Volume 15, Number 1—January 2009
Evidence of Maternal–Fetal Transmission of Parachlamydia acanthamoebae
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|EID||Baud D, Goy G, Gerber S, Vial Y, Hohlfeld P, Greub G, et al. Evidence of Maternal–Fetal Transmission of Parachlamydia acanthamoebae. Emerg Infect Dis. 2009;15(1):120-121. https://dx.doi.org/10.3201/eid1501.080911|
|AMA||Baud D, Goy G, Gerber S, et al. Evidence of Maternal–Fetal Transmission of Parachlamydia acanthamoebae. Emerging Infectious Diseases. 2009;15(1):120-121. doi:10.3201/eid1501.080911.|
|APA||Baud, D., Goy, G., Gerber, S., Vial, Y., Hohlfeld, P., & Greub, G. (2009). Evidence of Maternal–Fetal Transmission of Parachlamydia acanthamoebae. Emerging Infectious Diseases, 15(1), 120-121. https://dx.doi.org/10.3201/eid1501.080911.|
To the Editor: Parachlamydia acanthamoebae is a recently identified agent of pneumonia (1–3) and has been linked to adverse pregnancy outcomes, including human miscarriage and bovine abortion (4,5). Parachlamydial sequences have also been detected in human cervical smears (4) and in guinea pig inclusion conjunctivitis (6). We present direct evidence of maternal–fetal transmission of P. acanthamoebae.
We tested 78 amniotic fluid samples from patients who delivered prematurely (defined as spontaneous delivery before 37 weeks of gestation) at the Centre Hospitalier Universitaire Vaudois, Lausanne, Switzerland, from 2003 to 2006. DNA was extracted by using the QIAampDNA Mini kit (QIAGEN, Hilden, Germany) and was tested by using a specific Parachlamydia real-time PCR (7). One positive sample (threshold cycle of 34.2) was confirmed by using the 16SigF-Rp2Chlam PCR, which targets a large DNA segment of the 16S rRNA gene (8). Because these 2 PCRs target different DNA segments, the positive PCR results were not due to PCR contamination with amplicons. The sequence exhibited 99.6% similarity with P. acanthamoebae strain Hall’s coccus (1) (GenBank accession no. AF366365).
The sample was obtained from a 29-year-old woman during her second pregnancy, at 16 weeks of gestation. Amniocentesis was performed because a first-trimester test suggested a Down syndrome risk of 1/100. At the time of amniocentesis, the patient had cough and flu-like symptoms of 3 weeks’ duration, which resolved spontaneously in a few weeks. Cytogenetic analysis showed a normal 46XX karyotype; amniotic fluid culture remained sterile. The pregnancy ended prematurely at 35 weeks and 6 days with the vaginal delivery of a 2,060-g newborn (<5th percentile). The mother and child had an uneventful hospital course.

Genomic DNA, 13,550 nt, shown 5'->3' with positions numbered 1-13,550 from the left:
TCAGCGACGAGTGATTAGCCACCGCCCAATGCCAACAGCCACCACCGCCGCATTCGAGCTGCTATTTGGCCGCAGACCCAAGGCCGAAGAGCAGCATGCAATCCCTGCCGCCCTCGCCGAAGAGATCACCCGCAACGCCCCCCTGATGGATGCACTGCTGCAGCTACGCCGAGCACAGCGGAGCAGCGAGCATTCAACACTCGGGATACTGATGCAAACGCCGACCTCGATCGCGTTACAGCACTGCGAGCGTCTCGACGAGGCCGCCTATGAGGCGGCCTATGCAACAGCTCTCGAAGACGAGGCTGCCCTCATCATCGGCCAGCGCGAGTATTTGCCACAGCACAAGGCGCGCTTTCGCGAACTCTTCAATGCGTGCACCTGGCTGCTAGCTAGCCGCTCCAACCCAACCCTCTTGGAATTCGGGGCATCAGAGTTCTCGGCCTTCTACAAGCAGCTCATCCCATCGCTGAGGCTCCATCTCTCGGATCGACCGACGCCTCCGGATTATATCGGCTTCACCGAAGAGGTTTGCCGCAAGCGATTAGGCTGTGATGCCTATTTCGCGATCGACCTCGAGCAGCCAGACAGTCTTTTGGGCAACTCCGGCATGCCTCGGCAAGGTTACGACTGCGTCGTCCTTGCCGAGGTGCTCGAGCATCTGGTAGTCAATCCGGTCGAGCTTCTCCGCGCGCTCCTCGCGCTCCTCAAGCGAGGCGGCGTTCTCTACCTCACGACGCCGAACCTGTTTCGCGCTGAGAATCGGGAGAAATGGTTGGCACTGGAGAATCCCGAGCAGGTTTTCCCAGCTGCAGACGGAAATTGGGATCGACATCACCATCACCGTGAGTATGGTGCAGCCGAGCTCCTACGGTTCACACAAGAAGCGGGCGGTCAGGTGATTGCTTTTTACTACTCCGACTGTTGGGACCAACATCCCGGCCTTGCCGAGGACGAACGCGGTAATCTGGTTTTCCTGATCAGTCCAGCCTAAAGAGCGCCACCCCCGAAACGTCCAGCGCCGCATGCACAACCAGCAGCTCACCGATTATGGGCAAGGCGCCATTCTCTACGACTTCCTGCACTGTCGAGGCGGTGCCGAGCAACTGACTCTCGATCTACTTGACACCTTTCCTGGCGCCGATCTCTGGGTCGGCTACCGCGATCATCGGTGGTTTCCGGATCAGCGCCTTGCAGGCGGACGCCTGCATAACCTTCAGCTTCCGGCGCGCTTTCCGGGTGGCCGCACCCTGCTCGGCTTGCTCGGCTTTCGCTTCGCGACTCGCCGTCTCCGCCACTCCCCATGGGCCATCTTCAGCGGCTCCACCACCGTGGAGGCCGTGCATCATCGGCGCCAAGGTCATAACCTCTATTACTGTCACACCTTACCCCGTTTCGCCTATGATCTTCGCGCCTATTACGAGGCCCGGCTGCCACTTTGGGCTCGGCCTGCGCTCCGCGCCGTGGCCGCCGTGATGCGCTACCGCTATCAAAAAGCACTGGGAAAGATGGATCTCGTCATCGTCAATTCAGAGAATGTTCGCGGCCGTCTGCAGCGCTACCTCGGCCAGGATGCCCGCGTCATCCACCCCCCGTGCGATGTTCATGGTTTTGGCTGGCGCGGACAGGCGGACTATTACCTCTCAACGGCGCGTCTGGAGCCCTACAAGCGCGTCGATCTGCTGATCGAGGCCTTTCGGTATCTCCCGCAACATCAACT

The role of Parachlamydia as the etiologic agent of premature labor and intrauterine growth retardation is likely because 1) all vaginal, placental, and urinary cultures were negative; 2) results of routine serologic tests were negative; and 3) only Parachlamydia was detected in the amniotic fluid. Intrauterine infection caused by Parachlamydia spp. may be chronic and asymptomatic until adverse pregnancy outcomes occur (4).
The infection of this pregnant woman might have occurred through zoonotic contact through her work as a butcher in a rural area known for cattle breeding. Of interest, a recent study of 482 healthy Swiss men found 3 who were seropositive for Parachlamydia sp., and all 3 came from the same rural area near Lausanne (within <20-km radius) (9). Moreover, the patient owns 2 guinea pigs, potential vectors of the bacterium (6). Other modes of transmission are possible, e.g., contaminated water (free-living amebae may serve as hosts for Parachlamydia spp. and are widespread in water networks) and ingestion of undercooked meat or contaminated cow milk.
A plausible pathogenic scenario for this case of possible maternal–fetal transmission of P. acanthamoebae might include bacteremia in the context of a lung infection. This could have resulted in intrauterine infection and intrauterine growth restriction.
We warmly thank Gabrielle Gerelle and Philip Tarr for reviewing the manuscript and Sandrine Gremlich-Irrausch and Françoise Damnon for technical help.
Research performed at the Center for Research on Intracellular Bacteria is mainly supported by grants from the Swiss National Science Foundation (no. FN3200B0-116445), the Faculty of Biology and Medicine of the University of Lausanne (Prix FBM 2006), and Coopération Européenne dans le Domaine de la Recherche Scientifique et Technique action 855. G.G. is supported by the Leenards Foundation through a career award entitled “Bourse Leenards pour la relève académique en médecine clinique à Lausanne.” This study was approved by the ethics committee of the University of Lausanne.
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Please use the form below to submit correspondence to the authors or contact them at the following address:
Gilbert Greub, Center for Research on Intracellular Bacteria, Institute of Microbiology, University Hospital Center and University of Lausanne, Bugnon 48, 1011 Lausanne, Switzerland;
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